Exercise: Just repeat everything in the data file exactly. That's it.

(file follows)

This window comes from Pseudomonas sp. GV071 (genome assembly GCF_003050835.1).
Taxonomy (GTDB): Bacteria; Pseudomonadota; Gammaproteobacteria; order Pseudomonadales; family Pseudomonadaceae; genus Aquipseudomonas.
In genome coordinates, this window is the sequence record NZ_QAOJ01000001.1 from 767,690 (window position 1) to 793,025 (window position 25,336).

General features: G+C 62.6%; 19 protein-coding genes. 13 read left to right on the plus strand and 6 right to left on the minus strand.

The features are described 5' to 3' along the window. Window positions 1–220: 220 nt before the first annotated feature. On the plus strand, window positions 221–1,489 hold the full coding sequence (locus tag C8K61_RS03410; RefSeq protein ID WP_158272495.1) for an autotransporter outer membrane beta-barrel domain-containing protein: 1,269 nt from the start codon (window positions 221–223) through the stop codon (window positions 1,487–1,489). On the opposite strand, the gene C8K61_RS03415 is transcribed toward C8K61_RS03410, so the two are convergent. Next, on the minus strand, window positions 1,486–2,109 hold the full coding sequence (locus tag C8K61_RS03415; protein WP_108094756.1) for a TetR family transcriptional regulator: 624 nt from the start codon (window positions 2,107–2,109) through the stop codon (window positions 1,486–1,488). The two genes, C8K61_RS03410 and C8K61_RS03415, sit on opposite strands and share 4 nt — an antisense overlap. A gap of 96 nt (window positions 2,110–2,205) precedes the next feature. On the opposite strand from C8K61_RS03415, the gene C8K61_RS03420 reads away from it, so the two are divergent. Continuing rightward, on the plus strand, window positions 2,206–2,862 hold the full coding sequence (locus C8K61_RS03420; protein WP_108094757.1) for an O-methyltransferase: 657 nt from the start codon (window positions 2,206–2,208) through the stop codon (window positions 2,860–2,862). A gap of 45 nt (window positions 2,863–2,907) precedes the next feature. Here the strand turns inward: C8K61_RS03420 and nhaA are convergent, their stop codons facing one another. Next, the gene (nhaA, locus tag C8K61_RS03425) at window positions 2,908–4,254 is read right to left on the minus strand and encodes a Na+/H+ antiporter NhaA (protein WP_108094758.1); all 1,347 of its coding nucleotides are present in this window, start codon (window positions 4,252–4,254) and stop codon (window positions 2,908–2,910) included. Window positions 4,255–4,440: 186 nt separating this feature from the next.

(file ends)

This window comes from Pseudomonas sp. GV071 (genome assembly GCF_003050835.1).
Taxonomy (GTDB): Bacteria; Pseudomonadota; Gammaproteobacteria; order Pseudomonadales; family Pseudomonadaceae; genus Aquipseudomonas.
In genome coordinates, this window is the sequence record NZ_QAOJ01000001.1 from 767,690 (window position 1) to 793,025 (window position 25,336).

General features: G+C 62.6%; 19 protein-coding genes. 13 read left to right on the plus strand and 6 right to left on the minus strand.

The features are described 5' to 3' along the window. Window positions 1–220: 220 nt before the first annotated feature. On the plus strand, window positions 221–1,489 hold the full coding sequence (locus tag C8K61_RS03410; RefSeq protein ID WP_158272495.1) for an autotransporter outer membrane beta-barrel domain-containing protein: 1,269 nt from the start codon (window positions 221–223) through the stop codon (window positions 1,487–1,489). On the opposite strand, the gene C8K61_RS03415 is transcribed toward C8K61_RS03410, so the two are convergent. Next, on the minus strand, window positions 1,486–2,109 hold the full coding sequence (locus tag C8K61_RS03415; protein WP_108094756.1) for a TetR family transcriptional regulator: 624 nt from the start codon (window positions 2,107–2,109) through the stop codon (window positions 1,486–1,488). The two genes, C8K61_RS03410 and C8K61_RS03415, sit on opposite strands and share 4 nt — an antisense overlap. A gap of 96 nt (window positions 2,110–2,205) precedes the next feature. On the opposite strand from C8K61_RS03415, the gene C8K61_RS03420 reads away from it, so the two are divergent. Continuing rightward, on the plus strand, window positions 2,206–2,862 hold the full coding sequence (locus C8K61_RS03420; protein WP_108094757.1) for an O-methyltransferase: 657 nt from the start codon (window positions 2,206–2,208) through the stop codon (window positions 2,860–2,862). A gap of 45 nt (window positions 2,863–2,907) precedes the next feature. Here the strand turns inward: C8K61_RS03420 and nhaA are convergent, their stop codons facing one another. Next, the gene (nhaA, locus tag C8K61_RS03425) at window positions 2,908–4,254 is read right to left on the minus strand and encodes a Na+/H+ antiporter NhaA (protein WP_108094758.1); all 1,347 of its coding nucleotides are present in this window, start codon (window positions 4,252–4,254) and stop codon (window positions 2,908–2,910) included. Window positions 4,255–4,440: 186 nt separating this feature from the next.